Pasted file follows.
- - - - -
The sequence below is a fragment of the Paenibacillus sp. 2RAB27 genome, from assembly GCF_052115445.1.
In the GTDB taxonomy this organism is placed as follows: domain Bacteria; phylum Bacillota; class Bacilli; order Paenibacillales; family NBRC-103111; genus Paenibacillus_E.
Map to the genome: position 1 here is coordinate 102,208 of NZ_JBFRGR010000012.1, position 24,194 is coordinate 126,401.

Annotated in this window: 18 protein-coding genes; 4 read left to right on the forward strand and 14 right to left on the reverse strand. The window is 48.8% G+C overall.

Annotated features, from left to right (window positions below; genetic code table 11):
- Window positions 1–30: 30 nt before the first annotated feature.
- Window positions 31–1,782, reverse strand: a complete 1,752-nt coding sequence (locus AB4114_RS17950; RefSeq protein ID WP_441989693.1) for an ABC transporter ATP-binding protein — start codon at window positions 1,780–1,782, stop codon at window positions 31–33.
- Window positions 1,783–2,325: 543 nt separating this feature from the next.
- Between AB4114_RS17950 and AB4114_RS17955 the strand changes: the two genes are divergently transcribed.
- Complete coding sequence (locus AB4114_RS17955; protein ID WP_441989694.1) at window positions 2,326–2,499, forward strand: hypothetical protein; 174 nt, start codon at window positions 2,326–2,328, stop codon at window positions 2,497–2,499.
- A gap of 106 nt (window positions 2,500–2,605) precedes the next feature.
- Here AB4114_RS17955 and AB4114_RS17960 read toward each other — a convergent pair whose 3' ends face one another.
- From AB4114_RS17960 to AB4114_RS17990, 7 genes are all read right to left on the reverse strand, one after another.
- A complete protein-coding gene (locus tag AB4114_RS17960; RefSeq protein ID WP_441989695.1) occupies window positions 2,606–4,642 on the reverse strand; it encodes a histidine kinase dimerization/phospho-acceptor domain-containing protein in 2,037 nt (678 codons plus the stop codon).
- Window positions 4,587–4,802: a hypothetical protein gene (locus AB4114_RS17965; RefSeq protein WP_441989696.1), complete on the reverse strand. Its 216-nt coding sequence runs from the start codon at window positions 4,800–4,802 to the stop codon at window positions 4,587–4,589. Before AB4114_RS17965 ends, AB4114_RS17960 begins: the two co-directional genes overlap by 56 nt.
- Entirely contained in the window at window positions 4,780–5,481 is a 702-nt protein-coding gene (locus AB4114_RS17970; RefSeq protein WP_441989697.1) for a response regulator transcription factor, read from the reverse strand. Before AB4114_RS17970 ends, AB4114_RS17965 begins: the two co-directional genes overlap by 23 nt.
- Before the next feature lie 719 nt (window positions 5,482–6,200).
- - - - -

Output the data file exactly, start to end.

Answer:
The sequence below is a fragment of the Paenibacillus sp. 2RAB27 genome, from assembly GCF_052115445.1.
In the GTDB taxonomy this organism is placed as follows: domain Bacteria; phylum Bacillota; class Bacilli; order Paenibacillales; family NBRC-103111; genus Paenibacillus_E.
Map to the genome: position 1 here is coordinate 102,208 of NZ_JBFRGR010000012.1, position 24,194 is coordinate 126,401.

Annotated in this window: 18 protein-coding genes; 4 read left to right on the forward strand and 14 right to left on the reverse strand. The window is 48.8% G+C overall.

Annotated features, from left to right (window positions below; genetic code table 11):
- Window positions 1–30: 30 nt before the first annotated feature.
- Window positions 31–1,782, reverse strand: a complete 1,752-nt coding sequence (locus AB4114_RS17950; RefSeq protein ID WP_441989693.1) for an ABC transporter ATP-binding protein — start codon at window positions 1,780–1,782, stop codon at window positions 31–33.
- Window positions 1,783–2,325: 543 nt separating this feature from the next.
- Between AB4114_RS17950 and AB4114_RS17955 the strand changes: the two genes are divergently transcribed.
- Complete coding sequence (locus AB4114_RS17955; protein ID WP_441989694.1) at window positions 2,326–2,499, forward strand: hypothetical protein; 174 nt, start codon at window positions 2,326–2,328, stop codon at window positions 2,497–2,499.
- A gap of 106 nt (window positions 2,500–2,605) precedes the next feature.
- Here AB4114_RS17955 and AB4114_RS17960 read toward each other — a convergent pair whose 3' ends face one another.
- From AB4114_RS17960 to AB4114_RS17990, 7 genes are all read right to left on the reverse strand, one after another.
- A complete protein-coding gene (locus tag AB4114_RS17960; RefSeq protein ID WP_441989695.1) occupies window positions 2,606–4,642 on the reverse strand; it encodes a histidine kinase dimerization/phospho-acceptor domain-containing protein in 2,037 nt (678 codons plus the stop codon).
- Window positions 4,587–4,802: a hypothetical protein gene (locus AB4114_RS17965; RefSeq protein WP_441989696.1), complete on the reverse strand. Its 216-nt coding sequence runs from the start codon at window positions 4,800–4,802 to the stop codon at window positions 4,587–4,589. Before AB4114_RS17965 ends, AB4114_RS17960 begins: the two co-directional genes overlap by 56 nt.
- Entirely contained in the window at window positions 4,780–5,481 is a 702-nt protein-coding gene (locus AB4114_RS17970; RefSeq protein WP_441989697.1) for a response regulator transcription factor, read from the reverse strand. Before AB4114_RS17970 ends, AB4114_RS17965 begins: the two co-directional genes overlap by 23 nt.
- Before the next feature lie 719 nt (window positions 5,482–6,200).